<Method for Manufacturing Maraging Steel>



[0035] The maraging steel according to the present embodiment can be manufactured typically with a manufacturing facility and a manufacturing process which are industrially used. Specifically, the method for manufacturing the maraging steel according to the present embodiment includes: a step (melting step) of preparing a steel ingot by melting and casting respective raw materials in which the above-mentioned constituents are blended at predetermined contents; a step (homogenization step) of homogenizing segregation generated during the casting by heating the steel ingot to 1100°C or higher and 1350°C or lower; a step (forging step) of forging the homogenized steel ingot into a predetermined shape; a step (solution treatment step) of heating the forged steel to 900°C or higher and 1200°C or lower; a step (cooling step) of cooling the steel subjected to the solution treatment, to a room temperature or lower; and a step (aging step) of heating and maintaining the cooled steel at 675°C or higher and 740°C or lower for 1 hour or longer and 10 hours or shorter. Each of these steps will be described in detail below.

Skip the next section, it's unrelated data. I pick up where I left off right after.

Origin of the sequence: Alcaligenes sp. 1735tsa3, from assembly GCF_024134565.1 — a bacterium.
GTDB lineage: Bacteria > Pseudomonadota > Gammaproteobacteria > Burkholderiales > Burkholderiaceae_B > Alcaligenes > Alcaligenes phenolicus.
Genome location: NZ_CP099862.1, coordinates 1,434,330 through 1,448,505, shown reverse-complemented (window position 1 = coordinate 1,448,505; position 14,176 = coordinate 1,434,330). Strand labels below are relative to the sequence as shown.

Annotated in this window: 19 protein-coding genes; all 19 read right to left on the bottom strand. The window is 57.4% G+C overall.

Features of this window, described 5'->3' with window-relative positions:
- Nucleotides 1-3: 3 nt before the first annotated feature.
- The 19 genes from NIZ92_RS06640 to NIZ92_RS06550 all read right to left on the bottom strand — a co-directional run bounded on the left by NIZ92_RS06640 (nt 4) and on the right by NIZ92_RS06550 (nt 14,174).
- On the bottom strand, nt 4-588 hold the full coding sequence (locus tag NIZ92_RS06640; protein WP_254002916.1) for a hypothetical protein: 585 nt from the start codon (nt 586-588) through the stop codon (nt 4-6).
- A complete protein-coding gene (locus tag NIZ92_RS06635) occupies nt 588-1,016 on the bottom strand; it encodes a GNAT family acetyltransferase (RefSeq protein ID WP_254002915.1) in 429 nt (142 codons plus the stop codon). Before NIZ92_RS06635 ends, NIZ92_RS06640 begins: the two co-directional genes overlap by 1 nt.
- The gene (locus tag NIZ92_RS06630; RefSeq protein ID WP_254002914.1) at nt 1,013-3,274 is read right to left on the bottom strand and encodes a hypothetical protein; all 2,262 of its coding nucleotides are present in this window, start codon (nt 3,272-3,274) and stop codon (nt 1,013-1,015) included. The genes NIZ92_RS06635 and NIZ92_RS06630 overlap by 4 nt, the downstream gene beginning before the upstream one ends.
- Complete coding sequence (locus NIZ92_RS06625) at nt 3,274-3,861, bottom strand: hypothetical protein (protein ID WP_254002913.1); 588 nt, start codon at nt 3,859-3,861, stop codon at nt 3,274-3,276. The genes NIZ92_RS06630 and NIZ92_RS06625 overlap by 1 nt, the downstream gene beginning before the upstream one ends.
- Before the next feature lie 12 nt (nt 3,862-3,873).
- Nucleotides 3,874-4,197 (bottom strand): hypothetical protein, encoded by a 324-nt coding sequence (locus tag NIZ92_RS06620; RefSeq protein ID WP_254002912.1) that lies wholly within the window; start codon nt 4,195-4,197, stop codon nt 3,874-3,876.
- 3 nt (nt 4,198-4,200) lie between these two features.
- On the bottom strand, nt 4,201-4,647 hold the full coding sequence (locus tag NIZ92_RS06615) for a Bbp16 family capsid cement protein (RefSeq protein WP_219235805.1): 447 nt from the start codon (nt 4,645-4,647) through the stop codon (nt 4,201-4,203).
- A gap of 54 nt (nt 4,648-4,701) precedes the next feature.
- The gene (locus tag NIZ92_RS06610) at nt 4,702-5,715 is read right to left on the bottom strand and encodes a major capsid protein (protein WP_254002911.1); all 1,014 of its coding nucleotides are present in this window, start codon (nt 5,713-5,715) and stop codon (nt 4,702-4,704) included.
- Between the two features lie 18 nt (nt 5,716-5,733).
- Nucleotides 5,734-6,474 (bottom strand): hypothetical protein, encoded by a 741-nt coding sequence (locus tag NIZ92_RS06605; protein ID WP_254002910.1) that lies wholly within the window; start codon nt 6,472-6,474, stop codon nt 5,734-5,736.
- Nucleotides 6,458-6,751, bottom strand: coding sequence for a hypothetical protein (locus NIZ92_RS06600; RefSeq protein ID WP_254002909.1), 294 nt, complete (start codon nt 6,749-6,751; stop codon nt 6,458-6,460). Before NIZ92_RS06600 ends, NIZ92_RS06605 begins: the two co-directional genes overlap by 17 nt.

[Melting Step]



[0036] The raw materials used in the melting step are selected and blended so as to meet the contents of the respective constituents after undergoing the aging step. In the melting step, the cleanliness of the steel can be increased by melting the raw materials in a vacuum (for example, vacuum induction furnace melting method). Thus, a maraging steel can be obtained which has excellent strength and fatigue resistance. The method may include a step (remelting step) of remelting and casting the ingot obtained in the melting step. Including the remelting step can improve the cleanliness of the steel. The remelting step is preferably repeated more than once in a vacuum (for example, vacuum arc remelting method).

[Homogenization Step]